In Special Needs News

A New Jersey appeals court overturns the state Division of Medical Assistance and Health Services’ denial of a woman with disabilities’ request for a motorized wheelchair to help her get around a nursing home, finding that it is medically necessary and not equipment that a nursing home would typically provide as part of its per diem services.  M.S. v. Division of Medical Assistance and Health Services (N.J.Sup.Ct.App.Div., No. A-4816-13T3, Jan. 14, 2016).

M.S. suffers from multiple disabilities and is partially paralyzed as a result of a stroke.  She receives care in a nursing home through New Jersey’s Medicaid program.  Since M.S. can control only one side of her body, the nursing home provided her with a manual one-arm wheelchair to get around the facility and participate in activities.  The wheelchair caused increased pain in M.S.’s shoulder and limited her mobility in the nursing home.  M.S. submitted a request for a motorized wheelchair to the Division of Medical Assistance and Health Services.

The Division rejected M.S.’s request because it determined that the wheelchair was included as part of the per diem rate paid to the nursing home, but an administrative law judge (ALJ) overturned the Division, agreeing with the nursing home director and M.S. that the chair was medically necessary and was not routinely used in the nursing home and therefore was not covered by the per diem charges.  The Division overruled the ALJ’s determination and M.S. appealed.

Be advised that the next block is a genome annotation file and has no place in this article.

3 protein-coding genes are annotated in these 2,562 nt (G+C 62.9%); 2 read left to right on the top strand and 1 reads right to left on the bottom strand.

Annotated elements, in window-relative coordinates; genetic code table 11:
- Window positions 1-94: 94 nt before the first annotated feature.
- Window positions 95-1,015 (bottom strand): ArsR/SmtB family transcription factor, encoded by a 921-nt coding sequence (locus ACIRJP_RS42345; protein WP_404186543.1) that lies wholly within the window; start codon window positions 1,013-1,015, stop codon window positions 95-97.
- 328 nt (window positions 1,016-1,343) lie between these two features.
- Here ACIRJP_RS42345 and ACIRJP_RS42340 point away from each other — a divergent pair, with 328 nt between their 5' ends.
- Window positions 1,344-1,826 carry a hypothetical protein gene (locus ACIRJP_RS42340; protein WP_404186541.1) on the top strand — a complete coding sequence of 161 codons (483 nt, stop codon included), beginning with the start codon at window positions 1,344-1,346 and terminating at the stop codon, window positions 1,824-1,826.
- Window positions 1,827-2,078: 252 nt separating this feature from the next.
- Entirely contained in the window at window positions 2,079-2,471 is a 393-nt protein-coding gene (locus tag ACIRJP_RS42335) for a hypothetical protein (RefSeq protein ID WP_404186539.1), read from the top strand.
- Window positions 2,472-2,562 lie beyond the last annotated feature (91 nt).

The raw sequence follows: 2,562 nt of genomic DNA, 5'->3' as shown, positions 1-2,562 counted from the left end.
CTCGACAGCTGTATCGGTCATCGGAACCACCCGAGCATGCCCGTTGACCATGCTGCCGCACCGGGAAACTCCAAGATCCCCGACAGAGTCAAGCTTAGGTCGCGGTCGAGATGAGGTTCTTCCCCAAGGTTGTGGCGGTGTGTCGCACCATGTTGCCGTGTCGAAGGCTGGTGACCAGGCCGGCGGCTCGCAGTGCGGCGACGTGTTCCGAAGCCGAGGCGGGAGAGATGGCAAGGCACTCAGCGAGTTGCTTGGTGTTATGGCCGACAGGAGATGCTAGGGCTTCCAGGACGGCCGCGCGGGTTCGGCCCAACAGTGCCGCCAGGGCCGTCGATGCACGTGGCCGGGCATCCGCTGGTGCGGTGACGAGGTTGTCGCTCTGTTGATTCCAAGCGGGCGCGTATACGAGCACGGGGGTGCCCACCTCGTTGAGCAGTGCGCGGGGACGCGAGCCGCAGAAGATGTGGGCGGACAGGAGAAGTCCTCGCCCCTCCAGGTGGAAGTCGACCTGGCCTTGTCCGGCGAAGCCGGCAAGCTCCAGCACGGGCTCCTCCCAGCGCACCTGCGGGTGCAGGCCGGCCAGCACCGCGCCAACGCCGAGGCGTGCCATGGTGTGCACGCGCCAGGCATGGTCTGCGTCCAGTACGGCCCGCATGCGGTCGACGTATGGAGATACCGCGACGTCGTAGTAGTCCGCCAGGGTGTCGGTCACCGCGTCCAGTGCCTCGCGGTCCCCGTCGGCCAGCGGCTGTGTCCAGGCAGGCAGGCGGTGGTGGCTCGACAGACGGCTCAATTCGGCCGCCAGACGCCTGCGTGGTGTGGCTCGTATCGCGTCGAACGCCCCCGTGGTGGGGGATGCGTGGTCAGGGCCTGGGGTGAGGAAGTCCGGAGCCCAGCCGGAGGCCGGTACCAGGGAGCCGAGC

The New Jersey Superior Court, Appellate Division, reverses and remands the case back to the Division.  The court finds that “[t]here is no evidence in the record that power wheelchairs are routinely used or essential to the facility’s services . . . [t]hus, the requested power wheelchair was not excluded by [the Medicaid statute], and may be covered if ‘required due to the medical need of’ petitioner.”  (The court agrees with the ALJ that the wheelchair is medically necessary.)  However, the court remands the case for further inquiry into whether it is more cost effective for the nursing facility to provide an attendant to move M.S. around the facility instead of providing her with a wheelchair.

To read the court’s decision, go to:

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